Even in this urbane, cosmopolitan city, where Chinese metrosexuals cruise glamorous local malls searching for the latest Italian shoes, and savvy financial investors follow the latest news of property price collapses in America, next year's Olympics seem to have overwhelmed all conversation. On state television at night, Olympic officials constantly tour facilities in Beijing, seemingly updating the public on a minute-by-minute basis. Giant clocks all over the country count down the days to next August. Massive media campaigns in cities exhort citizens to prepare for the Olympics by learning English or signing up to volunteer for the Games.

And as China has turned the Games into its global coming-out party, the Beijing Olympics clearly has become more than two weeks of sporting events. Groups ranging from Darfur activists, who have labeled this the "Genocide Olympics," to Tibetan exiles, who protested in Beijing several weeks ago by draping a giant banner on the Great Wall, have targeted the Olympics. Within China, I have spoken with many activists over the past week, including people fighting the government on issues ranging from housing rights to legal reforms. Nearly to a person, they said they would try to time protests to the Games--though the Chinese authorities likely will attempt to detain them in the weeks before the Olympics begin. One activist said she'd already been detained several times before important Olympic-related events in Beijing.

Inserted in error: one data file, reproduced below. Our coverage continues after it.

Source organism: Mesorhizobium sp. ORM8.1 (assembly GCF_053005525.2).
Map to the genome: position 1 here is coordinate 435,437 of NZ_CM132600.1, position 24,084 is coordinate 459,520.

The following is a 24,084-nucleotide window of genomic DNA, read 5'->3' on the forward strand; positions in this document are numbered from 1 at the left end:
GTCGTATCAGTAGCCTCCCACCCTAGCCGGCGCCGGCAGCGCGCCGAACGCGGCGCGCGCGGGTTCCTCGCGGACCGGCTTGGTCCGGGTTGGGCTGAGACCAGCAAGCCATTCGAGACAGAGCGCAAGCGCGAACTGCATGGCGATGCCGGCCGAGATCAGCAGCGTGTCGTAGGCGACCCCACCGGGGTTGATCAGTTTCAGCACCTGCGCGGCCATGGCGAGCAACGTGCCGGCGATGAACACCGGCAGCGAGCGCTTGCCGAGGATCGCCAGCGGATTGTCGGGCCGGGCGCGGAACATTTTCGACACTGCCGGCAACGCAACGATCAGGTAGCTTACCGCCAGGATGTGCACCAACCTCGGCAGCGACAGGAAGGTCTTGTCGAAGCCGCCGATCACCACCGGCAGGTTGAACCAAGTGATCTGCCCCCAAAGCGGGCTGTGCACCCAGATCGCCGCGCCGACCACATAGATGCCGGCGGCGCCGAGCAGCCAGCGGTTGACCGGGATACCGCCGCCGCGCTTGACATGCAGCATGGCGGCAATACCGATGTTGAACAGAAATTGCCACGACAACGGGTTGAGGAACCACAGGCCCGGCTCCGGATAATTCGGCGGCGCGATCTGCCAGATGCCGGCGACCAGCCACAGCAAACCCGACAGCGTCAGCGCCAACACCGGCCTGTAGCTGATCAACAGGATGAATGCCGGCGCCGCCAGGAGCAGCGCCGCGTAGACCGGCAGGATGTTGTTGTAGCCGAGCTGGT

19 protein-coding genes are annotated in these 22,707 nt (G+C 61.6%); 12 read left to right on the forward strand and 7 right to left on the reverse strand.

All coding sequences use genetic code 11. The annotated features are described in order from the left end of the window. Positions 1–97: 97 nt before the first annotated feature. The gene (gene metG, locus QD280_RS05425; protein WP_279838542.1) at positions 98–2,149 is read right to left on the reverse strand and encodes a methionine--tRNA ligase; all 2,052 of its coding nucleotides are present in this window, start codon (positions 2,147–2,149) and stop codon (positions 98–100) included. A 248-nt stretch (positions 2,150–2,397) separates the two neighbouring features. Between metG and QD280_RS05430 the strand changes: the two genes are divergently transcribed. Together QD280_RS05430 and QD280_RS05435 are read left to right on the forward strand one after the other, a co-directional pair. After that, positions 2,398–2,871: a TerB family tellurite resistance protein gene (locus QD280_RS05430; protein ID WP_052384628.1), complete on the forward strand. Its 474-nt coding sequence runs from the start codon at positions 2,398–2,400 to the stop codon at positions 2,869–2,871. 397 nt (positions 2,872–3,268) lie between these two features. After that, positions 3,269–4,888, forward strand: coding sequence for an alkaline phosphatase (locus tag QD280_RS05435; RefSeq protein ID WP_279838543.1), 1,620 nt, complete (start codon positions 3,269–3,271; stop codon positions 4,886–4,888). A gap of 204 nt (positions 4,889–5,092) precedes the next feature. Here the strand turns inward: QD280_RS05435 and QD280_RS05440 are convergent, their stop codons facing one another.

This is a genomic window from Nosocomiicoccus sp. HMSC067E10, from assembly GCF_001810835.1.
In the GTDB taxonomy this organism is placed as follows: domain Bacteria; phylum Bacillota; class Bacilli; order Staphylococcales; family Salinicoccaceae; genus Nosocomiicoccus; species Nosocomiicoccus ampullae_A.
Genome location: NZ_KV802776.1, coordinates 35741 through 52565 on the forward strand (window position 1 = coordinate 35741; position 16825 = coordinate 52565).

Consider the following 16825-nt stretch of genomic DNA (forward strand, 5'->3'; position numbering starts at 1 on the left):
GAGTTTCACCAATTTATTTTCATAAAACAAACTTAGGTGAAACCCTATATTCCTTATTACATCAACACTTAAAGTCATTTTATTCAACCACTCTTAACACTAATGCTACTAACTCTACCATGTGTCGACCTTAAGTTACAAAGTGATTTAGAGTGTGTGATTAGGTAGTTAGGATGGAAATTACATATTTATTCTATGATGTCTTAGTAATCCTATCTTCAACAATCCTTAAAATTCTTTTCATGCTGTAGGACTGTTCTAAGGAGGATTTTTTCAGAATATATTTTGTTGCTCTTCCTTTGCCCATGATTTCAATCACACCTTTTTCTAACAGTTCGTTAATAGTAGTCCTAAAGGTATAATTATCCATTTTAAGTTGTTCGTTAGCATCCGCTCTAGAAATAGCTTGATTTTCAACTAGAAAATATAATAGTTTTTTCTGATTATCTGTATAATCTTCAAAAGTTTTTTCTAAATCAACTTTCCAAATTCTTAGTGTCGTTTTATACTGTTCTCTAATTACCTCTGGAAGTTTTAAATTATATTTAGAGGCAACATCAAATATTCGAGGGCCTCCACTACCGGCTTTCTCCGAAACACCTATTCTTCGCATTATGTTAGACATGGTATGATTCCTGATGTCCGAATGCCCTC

But in all the coverage of the Games, one group of people seems to have been ignored: China's athletes. For them, China's dream Olympics could prove a nightmare.

Rivaled only by the World Cup, the Olympics fulfill many roles--a site for elite competition; a massive advertising opportunity; a political stage for everyone from the Japanese government, which in the 1964 Tokyo Olympics showed it had recovered from World War II, to Eric Rudolph, the anti-abortion bomber who apparently wanted to cause turmoil at the 1996 Atlanta Games. But they also historically have been a kind of party for the athletes, most of who live together in the Olympic Village, men and women in the prime of their lives who know they'll never see each other again. Not surprisingly, once they finish their events many athletes party and hook up like maniacs.